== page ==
There will, no doubt, remain a debate on whether CB should be payable to all or just those on lower incomes. I believe whatever changes must always be fair and proper to stand a chance of being universally accepted. How could anyone claim it to be 'fair' if a family with a combined income of £99k gets full CB but with a single earner on £60k gets nothing? This situation is beyond belief!

  • rate this
    0

    Comment number 536.

    Obviously there's a gap between what this benefit was intended for decades ago and how it works (or fails to) right now. If this society is really worried about the children, then use taxes to provide better, free services for the children - free access to nurseries and kindergartens including meals, toys and clothes. If not, better call it what it is: Irresponsible Parent Benefit.

  • rate this
    +2

    Comment number 535.

    I would like to see child benefit scrapped completely or limited to a maximum of 2 children.

  • rate this
    +6

    Comment number 534.

    I have a relative who has SEVEN children, neither he or his wife work and they have a ridiculously large house that they live in. And the house is in a great area of our town (not a council estate) where house prices are probably at their highest. All of which is paid for by the government. They have better things than me and enjoy plenty more holidays than me. The system is broken.

  • rate this
    -3

    Comment number 533.

    If Cameron really thinks that a wage of £50k in London makes you "better off" then he needs a reality check. People on incomes between £50k and £100k a year are the hardest hit yet again...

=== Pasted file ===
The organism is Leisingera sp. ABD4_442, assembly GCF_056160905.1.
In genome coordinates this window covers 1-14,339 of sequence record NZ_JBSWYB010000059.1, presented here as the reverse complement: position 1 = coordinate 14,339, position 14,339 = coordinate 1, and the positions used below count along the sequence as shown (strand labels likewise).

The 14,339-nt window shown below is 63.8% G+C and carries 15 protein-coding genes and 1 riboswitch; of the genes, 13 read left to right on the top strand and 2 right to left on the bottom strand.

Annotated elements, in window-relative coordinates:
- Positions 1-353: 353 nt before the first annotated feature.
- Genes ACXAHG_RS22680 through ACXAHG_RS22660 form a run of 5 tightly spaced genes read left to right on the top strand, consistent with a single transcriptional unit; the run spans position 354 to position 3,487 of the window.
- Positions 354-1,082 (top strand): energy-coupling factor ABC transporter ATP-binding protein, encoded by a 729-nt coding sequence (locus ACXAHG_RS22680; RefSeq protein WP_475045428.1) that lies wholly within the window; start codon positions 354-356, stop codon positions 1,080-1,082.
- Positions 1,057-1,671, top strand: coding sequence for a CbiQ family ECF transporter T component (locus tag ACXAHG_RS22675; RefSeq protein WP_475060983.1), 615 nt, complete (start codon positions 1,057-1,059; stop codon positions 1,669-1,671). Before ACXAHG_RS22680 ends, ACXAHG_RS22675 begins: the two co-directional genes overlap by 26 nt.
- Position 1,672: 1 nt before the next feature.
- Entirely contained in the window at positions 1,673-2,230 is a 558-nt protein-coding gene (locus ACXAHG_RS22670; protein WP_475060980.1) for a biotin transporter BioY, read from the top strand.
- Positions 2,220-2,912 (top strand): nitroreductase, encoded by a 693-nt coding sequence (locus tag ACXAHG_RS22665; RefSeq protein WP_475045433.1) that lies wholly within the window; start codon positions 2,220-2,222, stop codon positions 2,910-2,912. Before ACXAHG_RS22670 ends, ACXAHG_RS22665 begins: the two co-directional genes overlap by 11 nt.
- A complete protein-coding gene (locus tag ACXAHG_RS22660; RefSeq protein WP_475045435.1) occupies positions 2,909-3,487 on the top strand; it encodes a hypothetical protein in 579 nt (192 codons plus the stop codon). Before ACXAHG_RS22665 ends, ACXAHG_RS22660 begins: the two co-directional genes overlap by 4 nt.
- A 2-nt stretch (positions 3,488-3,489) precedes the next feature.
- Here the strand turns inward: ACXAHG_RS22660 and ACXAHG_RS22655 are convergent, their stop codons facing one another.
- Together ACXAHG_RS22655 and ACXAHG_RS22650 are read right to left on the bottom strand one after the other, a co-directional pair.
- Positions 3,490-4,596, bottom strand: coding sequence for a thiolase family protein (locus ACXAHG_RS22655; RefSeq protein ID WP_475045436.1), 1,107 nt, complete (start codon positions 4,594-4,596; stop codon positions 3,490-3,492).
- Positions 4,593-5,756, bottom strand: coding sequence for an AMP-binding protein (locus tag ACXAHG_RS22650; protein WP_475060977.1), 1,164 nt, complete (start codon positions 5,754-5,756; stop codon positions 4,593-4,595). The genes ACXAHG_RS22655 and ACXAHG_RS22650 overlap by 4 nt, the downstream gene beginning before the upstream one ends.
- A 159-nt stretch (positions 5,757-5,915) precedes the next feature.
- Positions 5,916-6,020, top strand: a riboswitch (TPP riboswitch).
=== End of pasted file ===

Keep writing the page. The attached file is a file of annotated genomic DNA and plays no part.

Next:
• rate this
    -3

    Comment number 532.

    Ok for Dave to say cutting CB is the right thing to do, he can just put in another expense claim to cover his losses.

  • rate this
    +2

    Comment number 531.

    You have to laugh at the comments from some of those with children; as if it's their god given right to have money given to them "Because they are doing the country and its people a favour by having kids"
    Oh please!

  • rate this
    +4

    Comment number 530.

    His policy's are too soft, if a house hold earns more than 40k it should be cut, 40k is more than enough. Personally if I had my way child benefit would be axed all together and instead look at ways of reducing the cost of living. Public owned nuclear power stations to reduce household bills, petrol tax reductions, basically if you can't afford children you shouldn't have them

  • rate this
    +1

    Comment number 529.

    As usual it the poorly thought through logic rather than the concept, it's ok to have 8 children if you avoid working, but if you work hard to succeed, earn a decent living, you are penalised! Doesn't take into account child care costs or other expenses

  • rate this
    0

    Comment number 528.

    #495 If you cannot afford children then you shouldn't have them